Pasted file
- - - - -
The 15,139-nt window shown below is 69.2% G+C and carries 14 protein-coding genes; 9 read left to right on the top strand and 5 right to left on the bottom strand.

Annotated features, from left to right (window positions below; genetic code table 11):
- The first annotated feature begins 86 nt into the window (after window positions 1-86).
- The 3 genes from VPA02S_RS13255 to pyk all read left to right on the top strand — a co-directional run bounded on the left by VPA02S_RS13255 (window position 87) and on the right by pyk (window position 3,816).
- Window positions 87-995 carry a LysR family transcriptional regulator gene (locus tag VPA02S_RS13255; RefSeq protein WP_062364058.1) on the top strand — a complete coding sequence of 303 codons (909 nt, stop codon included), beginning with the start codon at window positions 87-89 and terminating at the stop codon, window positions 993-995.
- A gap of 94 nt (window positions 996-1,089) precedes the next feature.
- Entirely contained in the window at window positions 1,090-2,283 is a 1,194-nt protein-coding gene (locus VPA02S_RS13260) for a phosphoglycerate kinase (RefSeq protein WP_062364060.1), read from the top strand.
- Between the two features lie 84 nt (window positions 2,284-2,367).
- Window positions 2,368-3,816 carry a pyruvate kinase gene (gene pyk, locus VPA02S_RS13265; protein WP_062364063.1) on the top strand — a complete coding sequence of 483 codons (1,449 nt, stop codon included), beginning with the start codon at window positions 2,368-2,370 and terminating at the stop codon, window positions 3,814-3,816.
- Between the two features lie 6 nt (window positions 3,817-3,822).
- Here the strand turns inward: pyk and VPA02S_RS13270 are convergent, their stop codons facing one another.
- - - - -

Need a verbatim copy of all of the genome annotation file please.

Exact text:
The 15,139-nt window shown below is 69.2% G+C and carries 14 protein-coding genes; 9 read left to right on the top strand and 5 right to left on the bottom strand.

Annotated features, from left to right (window positions below; genetic code table 11):
- The first annotated feature begins 86 nt into the window (after window positions 1-86).
- The 3 genes from VPA02S_RS13255 to pyk all read left to right on the top strand — a co-directional run bounded on the left by VPA02S_RS13255 (window position 87) and on the right by pyk (window position 3,816).
- Window positions 87-995 carry a LysR family transcriptional regulator gene (locus tag VPA02S_RS13255; RefSeq protein WP_062364058.1) on the top strand — a complete coding sequence of 303 codons (909 nt, stop codon included), beginning with the start codon at window positions 87-89 and terminating at the stop codon, window positions 993-995.
- A gap of 94 nt (window positions 996-1,089) precedes the next feature.
- Entirely contained in the window at window positions 1,090-2,283 is a 1,194-nt protein-coding gene (locus VPA02S_RS13260) for a phosphoglycerate kinase (RefSeq protein WP_062364060.1), read from the top strand.
- Between the two features lie 84 nt (window positions 2,284-2,367).
- Window positions 2,368-3,816 carry a pyruvate kinase gene (gene pyk, locus VPA02S_RS13265; protein WP_062364063.1) on the top strand — a complete coding sequence of 483 codons (1,449 nt, stop codon included), beginning with the start codon at window positions 2,368-2,370 and terminating at the stop codon, window positions 3,814-3,816.
- Between the two features lie 6 nt (window positions 3,817-3,822).
- Here the strand turns inward: pyk and VPA02S_RS13270 are convergent, their stop codons facing one another.